However, not all transitions are without complications, and this is perhaps where many of the sheep are given into fear and misinformation. California’s Department of Fish & Wildlife, the agency responsible for actually enforcing and investigating such state laws, has gone on record that currently the alternate “green” bullets will not offer them the same defensive capabilities, are more costly than lead-based ammunition, and will dramatically impact the State’s revenue from legal hunting taxes. (Zieralski) In addition, gun-right advocates like the NRA have stated that in areas like California the ban on lead-based ammunition, “Since [the law] took effect, there has been no reduction in lead poisoning of condors, and in fact, Condor blood-lead levels have actually increased even though the vast majority of hunters obeyed the ban. Thus the evidence clearly shows that hunters’ lead ammunition is not the source of lead poisoning in California condors”. (Bernstein)

Holy-Smoke-Ammunition-2-537x392Another more localized (and surprising) source of misinformation can be a number of gun ranges themselves, whom prohibit steel and aluminum ammunition. Often they cite a variety of “reasons” that actually have nothing to do with any legislation, but rather the economics and policies of the range itself. Spent brass and lead bullets offer an opportunity on recycling revues, and in the instance of brass casings, unless they are devoid of steel or aluminum they are considered “dirty” and given a lower rate of monetary return. In addition, aluminum ammunition heats up differently than brass or lead, often becoming more tactile and results in frequent stovepipes or jamming. This can create a safety issue with new or inexperienced shooters that many range owners feel represent an undue risk. Furthermore, aluminum is not as rigid as brass or steel, and when the bullet strikes the feed ramp enroot to the chamber, the impact can result in “step-back” where the bullet is actually pressed further into the casing and compacting the powder. This can result in higher pressures and potentially create the risk for a catastrophic failure when the round is fired. And lastly, it’s no secret that a majority of steel ammunition is often from third-world countries that have fewer quality controls in their ammunition production. Often in ammunition from these regions the powder can be corrosive or drastically inconsistent and pose the real possibility of a squib round.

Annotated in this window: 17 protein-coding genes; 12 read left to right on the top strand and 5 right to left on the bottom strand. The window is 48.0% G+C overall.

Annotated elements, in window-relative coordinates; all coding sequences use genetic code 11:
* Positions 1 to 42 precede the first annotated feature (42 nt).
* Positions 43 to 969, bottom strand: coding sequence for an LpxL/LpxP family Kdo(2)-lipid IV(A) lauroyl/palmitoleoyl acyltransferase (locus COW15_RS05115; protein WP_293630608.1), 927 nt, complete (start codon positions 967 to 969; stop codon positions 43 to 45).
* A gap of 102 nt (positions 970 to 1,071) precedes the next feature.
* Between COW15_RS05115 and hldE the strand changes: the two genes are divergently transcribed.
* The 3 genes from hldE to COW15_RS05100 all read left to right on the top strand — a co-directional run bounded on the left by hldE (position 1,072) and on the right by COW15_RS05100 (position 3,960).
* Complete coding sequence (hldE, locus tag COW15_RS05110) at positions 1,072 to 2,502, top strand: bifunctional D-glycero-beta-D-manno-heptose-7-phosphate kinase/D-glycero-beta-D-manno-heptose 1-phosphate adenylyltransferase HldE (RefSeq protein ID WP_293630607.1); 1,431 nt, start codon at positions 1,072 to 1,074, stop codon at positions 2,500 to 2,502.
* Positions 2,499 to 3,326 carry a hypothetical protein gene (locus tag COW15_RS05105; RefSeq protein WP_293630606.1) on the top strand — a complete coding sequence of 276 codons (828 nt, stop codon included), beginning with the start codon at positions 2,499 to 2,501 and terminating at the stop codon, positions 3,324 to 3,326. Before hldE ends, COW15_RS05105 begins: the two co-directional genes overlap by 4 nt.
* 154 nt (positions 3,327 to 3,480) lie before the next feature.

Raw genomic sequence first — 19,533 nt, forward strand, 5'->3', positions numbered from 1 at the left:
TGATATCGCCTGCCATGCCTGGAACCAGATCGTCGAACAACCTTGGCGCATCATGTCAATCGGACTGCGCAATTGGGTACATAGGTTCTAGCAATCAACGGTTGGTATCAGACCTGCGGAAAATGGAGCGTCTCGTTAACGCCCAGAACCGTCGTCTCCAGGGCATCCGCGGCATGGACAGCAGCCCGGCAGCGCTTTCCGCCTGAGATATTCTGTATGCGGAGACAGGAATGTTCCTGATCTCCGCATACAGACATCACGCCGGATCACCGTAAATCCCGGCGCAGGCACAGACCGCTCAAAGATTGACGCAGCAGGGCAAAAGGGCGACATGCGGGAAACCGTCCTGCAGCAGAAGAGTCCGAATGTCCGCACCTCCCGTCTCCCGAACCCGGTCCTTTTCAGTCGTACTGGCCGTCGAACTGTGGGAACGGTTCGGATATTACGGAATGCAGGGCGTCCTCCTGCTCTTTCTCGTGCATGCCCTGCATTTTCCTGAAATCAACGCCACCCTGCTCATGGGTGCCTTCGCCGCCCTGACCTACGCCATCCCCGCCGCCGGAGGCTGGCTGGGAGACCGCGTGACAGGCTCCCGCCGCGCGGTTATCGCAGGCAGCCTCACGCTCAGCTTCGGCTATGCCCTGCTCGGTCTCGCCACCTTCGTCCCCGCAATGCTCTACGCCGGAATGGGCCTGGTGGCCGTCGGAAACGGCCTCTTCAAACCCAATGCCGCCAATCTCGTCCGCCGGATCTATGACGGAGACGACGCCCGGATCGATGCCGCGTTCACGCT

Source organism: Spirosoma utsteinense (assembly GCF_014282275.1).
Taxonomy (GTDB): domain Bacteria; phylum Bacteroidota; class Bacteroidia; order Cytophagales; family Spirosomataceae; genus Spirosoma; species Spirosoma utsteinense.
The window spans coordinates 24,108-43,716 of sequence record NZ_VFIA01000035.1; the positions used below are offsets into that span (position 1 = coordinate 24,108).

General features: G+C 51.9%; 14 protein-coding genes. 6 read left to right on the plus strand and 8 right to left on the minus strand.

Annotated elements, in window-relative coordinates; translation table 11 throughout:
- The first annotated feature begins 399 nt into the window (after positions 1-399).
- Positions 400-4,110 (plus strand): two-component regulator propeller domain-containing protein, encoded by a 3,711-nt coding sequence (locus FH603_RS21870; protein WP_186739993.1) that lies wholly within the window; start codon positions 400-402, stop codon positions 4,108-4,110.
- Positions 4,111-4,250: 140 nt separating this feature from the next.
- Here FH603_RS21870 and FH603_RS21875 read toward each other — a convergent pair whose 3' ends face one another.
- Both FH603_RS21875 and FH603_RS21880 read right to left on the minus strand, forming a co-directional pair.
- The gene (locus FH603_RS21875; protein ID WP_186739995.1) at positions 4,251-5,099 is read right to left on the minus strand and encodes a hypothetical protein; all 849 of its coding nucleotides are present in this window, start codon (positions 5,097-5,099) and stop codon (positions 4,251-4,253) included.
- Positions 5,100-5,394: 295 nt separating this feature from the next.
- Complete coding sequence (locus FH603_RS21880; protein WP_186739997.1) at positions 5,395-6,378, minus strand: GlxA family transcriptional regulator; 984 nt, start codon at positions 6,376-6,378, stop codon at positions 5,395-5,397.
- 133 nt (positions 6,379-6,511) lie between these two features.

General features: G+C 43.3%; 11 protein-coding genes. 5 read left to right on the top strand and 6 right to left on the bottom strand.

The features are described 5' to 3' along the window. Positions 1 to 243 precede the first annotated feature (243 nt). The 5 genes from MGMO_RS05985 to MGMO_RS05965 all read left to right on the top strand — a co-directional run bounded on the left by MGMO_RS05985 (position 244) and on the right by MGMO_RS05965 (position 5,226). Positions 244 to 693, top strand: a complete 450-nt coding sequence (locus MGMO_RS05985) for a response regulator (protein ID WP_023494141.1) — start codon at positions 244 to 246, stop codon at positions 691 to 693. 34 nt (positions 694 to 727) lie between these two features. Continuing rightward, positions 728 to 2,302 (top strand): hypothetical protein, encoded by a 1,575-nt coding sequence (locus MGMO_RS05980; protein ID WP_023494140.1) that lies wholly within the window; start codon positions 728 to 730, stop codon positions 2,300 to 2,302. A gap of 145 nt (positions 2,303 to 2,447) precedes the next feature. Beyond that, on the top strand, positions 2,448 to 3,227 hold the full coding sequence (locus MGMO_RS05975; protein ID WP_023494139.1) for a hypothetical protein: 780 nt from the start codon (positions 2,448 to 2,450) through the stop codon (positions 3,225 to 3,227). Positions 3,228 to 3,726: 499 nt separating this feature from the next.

The Real Threat to Gun & Ammo Shortages…

111The real question here is, what is the greater threat that could possibly force another ammunition shortage or skyrocketing prices? “Green” Ammunition? Closure of Doe Run? Political ramblings in DC? The answer – none of them. Indeed the greatest threat contributing to another run on guns and ammunition, or months of empty gun shelves is right there in the mirror. It’s the sheep that are, for a variety of reasons, so consumed in the gun-regulation hysteria – or told to be from the wolves – that they will rush right out and buy a gun that very day. Think about it like this, if you were told, “Today ammunition as you know it will no longer be manufactured” what would you do? You’d go right out and not only buy as much as you could, but you’d buy in other calibers you don’t even have in an effort to either be able to barter or capitalize on the profit margin that would follow from shortages. And so would every other person that finds such issues important to them. But when the market moves en masse out of suspicion, fear, or media their combined purchasing power is more than the available supply. So while those supplies are consumed at above normal rates, retailers raise their prices in an effort just to maintain some level of inventory in their stock. Thus ammunition manufacturers then have to produce at above-normal rates just to match the market’s demand, that then leads to higher production costs that are also passed on to the consumer. So it’s really a self-fueled fire where misconceptions and hysteria are the principle causes of the very shortages that effect us all.